Wednesday, 24 February 2021

1st Viscount St Davids


This family, which is of great antiquity in south Wales, is descended from CADIFOR AP COLLWYN, Lord of Dyfed (d 1089).

His great-grandson,

SIR AARON AP RHYS, attended RICHARD I into the Holy Land, 1190. 

His descendant,

SIR THOMAS PHILIPPS, High Sheriff of Pembrokeshire, 1516, married Joan, daughter of Henry Dwnn, and was father of

JOHN PHILIPPS, of Picton Castle, Pembrokeshire, High Sheriff of Pembrokeshire, 1542, who wedded firstly, in 1480, Elizabeth, daughter of Sir William Griffith, and had issue,
MORGAN, his heir;
He espoused secondly, Anne, daughter of John Voel.

Mr Philipps died in 1551, and was succeeded by his elder son,

MORGAN PHILIPPS, of Picton Castle, who married Elizabeth, daughter of Richard Fletcher, of Bangor, and had issue, an only child,

SIR JOHN PHILIPPS JP, Knight, of Picton Castle, MP for Pembrokeshire, 1601, High Sheriff of Pembrokeshire, 1597, married firstly, Anne, daughter of Sir John Perrot, and had issue,
RICHARD, his heir;
Dorothy; Jane; Frances.
He wedded secondly, Margaret, daughter of Sir James Dennys.

Sir John was created a baronet in 1621, designated of Picton Castle, Pembrokeshire.

He was succeeded by his eldest son,

SIR RICHARD PHILIPPS, 2nd Baronet (c1594-c1648), High Sheriff of Pembrokeshire, 1633, who wedded Elizabeth, daughter of Sir Erasmus Dryden Bt, and had issue,

SIR ERASMUS PHILIPPS, 3rd Baronet (c1623-97), of Picton Castle, MP for Pembrokeshire, who had issue by his second wife, Katherine, daughter of Edward D'Arcy,
JOHN, his successor;
Elizabeth; Margaret.
Sir Erasmus was succeeded by his eldest son,

SIR JOHN PHILIPPS, 4th Baronet (c1666-1737), of Picton Castle, MP for Pembroke, 1695-1702, Haverfordwest, 1718-22, who espoused, in 1697, Mary, daughter of Anthony Smith, and had issue (with four daughters),
ERASMUS, his successor;
JOHN, succeeded his brother as 6th Baronet.
The elder son,

SIR ERASMUS PHILIPPS, 5th Baronet (1699-1743), died by accidental drowning, unmarried, when the baronetcy devolved upon his brother,

SIR JOHN PHILIPPS, 6th Baronet (c1701-64), father of

SIR RICHARD PHILIPPS, 7th Baronet, who was elevated to the peerage of Ireland, in 1776, in the dignity of BARON MILFORD.

His kinsman (revert to descendants of the younger son of the 1st Baronet),

SIR ROWLAND HENRY LAUGHARNE-PHILIPPS (1788-1832), succeeded to the baronetcy, in 1823, as 8th Baronet, though died without male issue, when the title devolved upon his brother,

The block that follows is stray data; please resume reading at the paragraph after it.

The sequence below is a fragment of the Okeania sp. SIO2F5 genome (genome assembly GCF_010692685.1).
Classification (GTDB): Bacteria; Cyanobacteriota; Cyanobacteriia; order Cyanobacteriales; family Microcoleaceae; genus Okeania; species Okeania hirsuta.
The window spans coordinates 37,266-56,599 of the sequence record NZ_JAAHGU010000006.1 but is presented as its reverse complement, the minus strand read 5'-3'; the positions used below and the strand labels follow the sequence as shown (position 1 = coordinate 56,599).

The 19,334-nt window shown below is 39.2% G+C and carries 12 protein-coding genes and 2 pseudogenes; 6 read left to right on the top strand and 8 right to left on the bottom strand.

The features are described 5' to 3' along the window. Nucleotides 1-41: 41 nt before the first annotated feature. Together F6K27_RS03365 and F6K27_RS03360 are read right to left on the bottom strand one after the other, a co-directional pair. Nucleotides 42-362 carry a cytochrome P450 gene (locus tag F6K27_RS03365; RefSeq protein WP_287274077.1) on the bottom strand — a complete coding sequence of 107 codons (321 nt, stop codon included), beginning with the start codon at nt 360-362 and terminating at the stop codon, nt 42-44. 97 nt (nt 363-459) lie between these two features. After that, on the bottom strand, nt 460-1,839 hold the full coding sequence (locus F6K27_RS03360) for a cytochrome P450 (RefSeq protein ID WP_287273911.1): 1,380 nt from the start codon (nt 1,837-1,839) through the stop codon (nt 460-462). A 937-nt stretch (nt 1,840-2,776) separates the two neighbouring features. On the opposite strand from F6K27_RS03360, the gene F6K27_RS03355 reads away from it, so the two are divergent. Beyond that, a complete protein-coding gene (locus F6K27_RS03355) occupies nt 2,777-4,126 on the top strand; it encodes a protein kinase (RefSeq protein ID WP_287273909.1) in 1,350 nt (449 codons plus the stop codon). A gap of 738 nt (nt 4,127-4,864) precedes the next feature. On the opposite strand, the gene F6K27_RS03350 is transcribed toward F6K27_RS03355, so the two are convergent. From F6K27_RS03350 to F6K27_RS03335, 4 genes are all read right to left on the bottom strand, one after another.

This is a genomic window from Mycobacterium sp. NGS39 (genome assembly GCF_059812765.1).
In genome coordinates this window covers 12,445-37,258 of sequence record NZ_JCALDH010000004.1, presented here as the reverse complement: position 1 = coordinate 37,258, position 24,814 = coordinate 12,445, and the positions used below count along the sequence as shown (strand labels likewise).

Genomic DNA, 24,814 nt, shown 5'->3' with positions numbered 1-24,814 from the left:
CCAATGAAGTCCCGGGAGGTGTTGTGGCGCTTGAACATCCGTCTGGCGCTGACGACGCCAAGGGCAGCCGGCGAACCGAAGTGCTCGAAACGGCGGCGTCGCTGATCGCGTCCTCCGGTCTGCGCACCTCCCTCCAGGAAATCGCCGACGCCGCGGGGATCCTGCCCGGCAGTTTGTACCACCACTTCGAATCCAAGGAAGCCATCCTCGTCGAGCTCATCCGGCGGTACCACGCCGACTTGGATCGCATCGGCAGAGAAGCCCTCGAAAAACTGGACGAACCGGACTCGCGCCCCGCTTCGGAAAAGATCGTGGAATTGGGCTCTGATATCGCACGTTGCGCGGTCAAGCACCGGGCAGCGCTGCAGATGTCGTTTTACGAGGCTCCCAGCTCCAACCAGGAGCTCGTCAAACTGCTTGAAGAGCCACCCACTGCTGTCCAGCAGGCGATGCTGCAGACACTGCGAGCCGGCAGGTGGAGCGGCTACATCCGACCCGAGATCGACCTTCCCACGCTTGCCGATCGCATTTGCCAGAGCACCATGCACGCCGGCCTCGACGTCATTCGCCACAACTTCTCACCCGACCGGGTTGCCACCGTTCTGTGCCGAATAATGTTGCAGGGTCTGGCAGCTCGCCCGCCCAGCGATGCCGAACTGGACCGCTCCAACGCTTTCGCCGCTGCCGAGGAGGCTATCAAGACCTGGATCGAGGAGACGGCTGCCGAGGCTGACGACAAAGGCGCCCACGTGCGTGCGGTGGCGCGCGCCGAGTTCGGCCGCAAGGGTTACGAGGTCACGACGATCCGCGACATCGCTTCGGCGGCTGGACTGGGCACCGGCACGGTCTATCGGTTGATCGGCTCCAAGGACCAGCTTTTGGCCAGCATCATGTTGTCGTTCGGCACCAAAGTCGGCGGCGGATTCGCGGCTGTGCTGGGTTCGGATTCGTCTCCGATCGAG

SIR WILLIAM PHILIPPS-LAUGHARNE-PHILIPPS, 9th Baronet (1794-1850); whose lineal descendant,

THE RT HON SIR JOHN WYNFORD PHILIPPS, 13th Baronet (1860-1938), GBE, Privy Counsellor, was elevated to the peerage, in 1908, in the dignity of Baron St Davids, of Roch Castle, Pembrokeshire; and advanced to a viscountcy, in 1918, as VISCOUNT ST DAVIDS, of Lydstep Haven, Pembrokeshire.

(Image: Picton Castle Trust)

PICTON CASTLE, near Haverfordwest, Pembrokeshire, was originally a motte castle, and was reconstructed in stone by the Sir John Wogan between 1295 and 1308.

The design was unusual because there was no internal courtyard.

The main building, however, was protected by seven circular towers which projected from the wall.

At the east end, two of these towers acted as a gatehouse, and the portcullis entrance between them led straight into the lower part of the great hall.

At this time the windows were narrow slits but these were replaced in about 1400 by large windows and a grand recessed arch with large window was built in the gatehouse.

In 1405, French troops attacked and held the Castle, and it was seized again during the English civil war in 1645 by Parliamentary forces.

In the 15th century, the male-line of Wogans died out.

Their heiress, Katherine, married Owen Dunn.

Sir Henry Dunn, the grandson of Owen and Katherine, only had daughters.

The Picton Castle estate thus came into the hands of the Philipps family when Sir Henry's daughter Jane married Sir Thomas ap Philipps of Cilsant in the 1490s.

Sir John Philipps, who inherited the castle in the 15th century, remodelled the building and created a new entrance which remained until the 1820s when a new entrance was designed by Thomas Rowlands

In 1611, JAMES I required funds for his army in Ireland and decided to raise the money by selling baronetcies.

Sir John Philipps paid £1,095 for his hereditary title (about £300,000 in 2019).

(Image: Wikipedia)

The estate remained with the Philipps family until the death of Sir Richard Philipps, 7th Baronet, later the 1st Baron Milford, in 1823, when it was inherited by his cousin Richard Grant, who assumed the surname Philipps and was created a Baronet in 1828 (and Baron Milford in 1847).

His heir was his half-brother, the Rev James Henry Alexander Philipps (formerly Gwyther).

On his death the estate passed to his son-in-law, Charles Edward Gregg Philipps, who was created a Baronet, designated of Picton, in 1887; then to Sir Richard Foley Foley-Philipps, cousin of Sir John Erasmus, and grandson of Charles Edward Gregg Philipps.

The estate is now run by the Picton Castle Trust.

St Davids arms courtesy of European Heraldry.

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